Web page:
Mostly this is no problem, since the whole point of running on the server is that everything you need gets kept there, so you can get at it from any network-connected machine in the world. The one exception where you probably will want to move files to your own machine is when you want to save graphics or Python code for inclusion in a lab report or problem set. There are various ways to download files from your directory on the server. One way is to use the command
sftp, or maybe
ftp. Or, the instructor can set up a web server on the courseware server that automatically makes files in some special subdirectory of your home directory (typically www or public_html) accessible via a web browser. This is very convenient, since then you can put graphics for your problem set directly on the web, and not need to print them out. But if you just want to get some graphics in your problem set, the easiest thing is to just produce the graphics on your screen, and take a screen shot. Preview on a Mac does this very easily, and similar utilities are available on Linux and MS Windows. For putting Python code or text output into a file on your own machine, you can just copy from an idle window or terminal window, and paste into a word processor document on your own machine.
ssh is available for MS Windows, but on Windows you don't generally start it by typing a command. Instead you double-click the terminal application, and enter the server and userid information in a dialog box. [**Link to MS Windows ssh apps]. This gives you a plain text terminal connextion. If you want to see graphics, you will need a version of x11. Microsoft doesn't make this especially easy, which is one of the reasons Windows is not a suitable platform for serious scientific work. However, there is a fairly convenient (and free) third party x11 package called Cygwin [**INSERT CYGWIN LINK] , which you can download and install.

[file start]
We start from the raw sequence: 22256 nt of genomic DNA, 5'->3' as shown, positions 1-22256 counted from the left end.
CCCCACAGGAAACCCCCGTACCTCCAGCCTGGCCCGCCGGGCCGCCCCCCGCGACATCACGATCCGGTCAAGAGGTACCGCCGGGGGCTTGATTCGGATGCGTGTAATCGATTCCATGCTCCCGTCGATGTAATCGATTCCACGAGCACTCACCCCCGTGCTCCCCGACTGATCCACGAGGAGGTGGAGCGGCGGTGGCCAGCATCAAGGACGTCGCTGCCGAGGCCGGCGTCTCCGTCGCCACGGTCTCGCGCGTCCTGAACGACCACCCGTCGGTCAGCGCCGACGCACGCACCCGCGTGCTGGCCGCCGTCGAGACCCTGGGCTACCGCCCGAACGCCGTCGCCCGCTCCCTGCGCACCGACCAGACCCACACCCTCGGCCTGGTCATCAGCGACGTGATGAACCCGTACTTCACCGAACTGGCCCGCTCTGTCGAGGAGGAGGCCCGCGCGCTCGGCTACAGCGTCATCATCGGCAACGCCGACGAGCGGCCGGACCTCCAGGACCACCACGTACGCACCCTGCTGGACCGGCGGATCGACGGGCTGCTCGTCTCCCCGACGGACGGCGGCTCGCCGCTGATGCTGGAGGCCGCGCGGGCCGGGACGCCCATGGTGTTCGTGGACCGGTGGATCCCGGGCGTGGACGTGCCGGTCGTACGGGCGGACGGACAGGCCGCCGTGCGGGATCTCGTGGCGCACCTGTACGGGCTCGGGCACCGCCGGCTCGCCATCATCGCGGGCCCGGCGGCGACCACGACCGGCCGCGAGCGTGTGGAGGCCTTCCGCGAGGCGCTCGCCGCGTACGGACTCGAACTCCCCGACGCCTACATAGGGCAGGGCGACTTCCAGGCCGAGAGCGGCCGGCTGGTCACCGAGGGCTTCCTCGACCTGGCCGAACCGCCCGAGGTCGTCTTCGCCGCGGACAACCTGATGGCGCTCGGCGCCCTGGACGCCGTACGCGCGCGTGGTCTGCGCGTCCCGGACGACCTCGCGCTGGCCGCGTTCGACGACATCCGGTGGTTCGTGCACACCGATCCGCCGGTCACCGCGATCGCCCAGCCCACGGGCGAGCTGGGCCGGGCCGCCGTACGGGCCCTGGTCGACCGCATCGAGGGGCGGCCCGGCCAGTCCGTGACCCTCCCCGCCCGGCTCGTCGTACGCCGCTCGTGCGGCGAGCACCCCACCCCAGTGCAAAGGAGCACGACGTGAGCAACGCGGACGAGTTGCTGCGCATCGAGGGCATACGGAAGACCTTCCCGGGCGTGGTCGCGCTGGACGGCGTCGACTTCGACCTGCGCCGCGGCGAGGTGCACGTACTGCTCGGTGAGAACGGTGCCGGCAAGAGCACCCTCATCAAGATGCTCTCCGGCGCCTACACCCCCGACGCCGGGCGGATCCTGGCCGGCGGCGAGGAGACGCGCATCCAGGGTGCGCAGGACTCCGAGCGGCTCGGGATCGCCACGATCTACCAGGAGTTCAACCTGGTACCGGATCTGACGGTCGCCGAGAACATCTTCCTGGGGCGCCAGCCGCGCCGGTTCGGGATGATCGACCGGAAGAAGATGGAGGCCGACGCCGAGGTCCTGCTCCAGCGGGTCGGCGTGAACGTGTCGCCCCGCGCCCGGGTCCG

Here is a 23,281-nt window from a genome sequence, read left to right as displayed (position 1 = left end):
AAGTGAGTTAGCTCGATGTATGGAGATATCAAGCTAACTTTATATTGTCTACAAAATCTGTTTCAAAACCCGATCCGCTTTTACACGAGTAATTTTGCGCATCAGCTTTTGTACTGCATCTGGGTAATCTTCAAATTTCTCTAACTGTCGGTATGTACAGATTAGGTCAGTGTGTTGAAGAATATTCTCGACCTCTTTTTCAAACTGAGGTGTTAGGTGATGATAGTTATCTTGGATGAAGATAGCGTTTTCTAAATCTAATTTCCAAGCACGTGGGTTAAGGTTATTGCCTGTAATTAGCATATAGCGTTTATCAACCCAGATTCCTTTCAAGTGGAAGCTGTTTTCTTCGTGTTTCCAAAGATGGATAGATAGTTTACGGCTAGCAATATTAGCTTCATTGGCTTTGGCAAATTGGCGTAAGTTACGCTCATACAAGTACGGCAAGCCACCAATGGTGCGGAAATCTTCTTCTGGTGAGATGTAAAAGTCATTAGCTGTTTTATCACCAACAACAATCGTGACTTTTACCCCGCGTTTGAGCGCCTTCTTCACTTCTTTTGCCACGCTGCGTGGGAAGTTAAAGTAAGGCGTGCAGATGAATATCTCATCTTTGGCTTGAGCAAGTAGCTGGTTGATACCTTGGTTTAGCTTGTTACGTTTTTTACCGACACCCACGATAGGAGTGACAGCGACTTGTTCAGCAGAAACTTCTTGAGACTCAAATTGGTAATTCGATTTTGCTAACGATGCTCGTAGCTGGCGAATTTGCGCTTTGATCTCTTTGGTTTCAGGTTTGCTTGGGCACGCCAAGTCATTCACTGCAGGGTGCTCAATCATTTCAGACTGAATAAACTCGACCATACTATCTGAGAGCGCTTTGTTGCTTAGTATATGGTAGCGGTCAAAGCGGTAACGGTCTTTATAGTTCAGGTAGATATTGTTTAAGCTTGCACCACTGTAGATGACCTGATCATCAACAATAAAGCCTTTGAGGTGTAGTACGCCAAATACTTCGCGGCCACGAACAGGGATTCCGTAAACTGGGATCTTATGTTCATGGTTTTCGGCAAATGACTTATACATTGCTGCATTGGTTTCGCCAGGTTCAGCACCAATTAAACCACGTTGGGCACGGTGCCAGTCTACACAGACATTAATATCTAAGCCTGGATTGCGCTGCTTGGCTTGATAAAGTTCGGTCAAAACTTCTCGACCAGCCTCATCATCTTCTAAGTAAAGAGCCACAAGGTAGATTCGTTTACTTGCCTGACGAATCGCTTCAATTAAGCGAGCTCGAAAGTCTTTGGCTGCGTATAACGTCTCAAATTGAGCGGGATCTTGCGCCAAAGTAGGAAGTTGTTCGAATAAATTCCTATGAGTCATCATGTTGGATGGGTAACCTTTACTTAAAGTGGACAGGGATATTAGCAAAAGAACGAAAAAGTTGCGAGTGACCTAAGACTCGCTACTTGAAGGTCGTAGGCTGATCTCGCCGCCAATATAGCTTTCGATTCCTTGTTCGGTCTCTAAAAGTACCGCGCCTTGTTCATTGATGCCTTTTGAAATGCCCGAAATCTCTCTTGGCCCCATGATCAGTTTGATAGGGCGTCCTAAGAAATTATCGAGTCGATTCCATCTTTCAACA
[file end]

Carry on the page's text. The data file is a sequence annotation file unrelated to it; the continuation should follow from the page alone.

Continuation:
[**NB set up a separate "about x11 and windowing systems" page, and link this on the Graphics page as well as here]
If you are running on the courseware on a Linux box, MatPlotLib will work fine, though to use MatPlotLib on Linux you need to build it from source since precompiled versions for Linux do not seem to be available.
When using a shared class server, it is a good idea to put a copy of the ChapterScripts in a world-readable directory in the home directory on the server set aside for class resources (like data sets and courseware modules). This way, the students can just use idle on the server, open the ChapterScript they want using the idle open file dialogue box, and then save a copy on their home directory so they can modify it. Alternately, students can directly download chapter scripts from the Courseware portal, open in a text editor, and then copy and paste into an idle editor window.
When running the courseware on a server, you only need one copy of the shared courseware modules (ClimateUtilities.py, etc.), since these are not meant to be modified by the student. The courseware modules could be put in the site-packages directory for the Python installation, but since they are specific to just your course it is cleaner to put them in a directory of their own, located in the instructor's home directory or a course home directory. For example, if you put the courseware modules in the directory
then to make the modules available to a user, it is necessary to include this in the Python search path by setting the $PYTHONPATH environment variable. If the accounts are set up with the csh or tcsh shell, for example, this is done by each user executing the command
setenv PYTHONPATH /home/PlanetaryClimate/PlanetaryClimateModules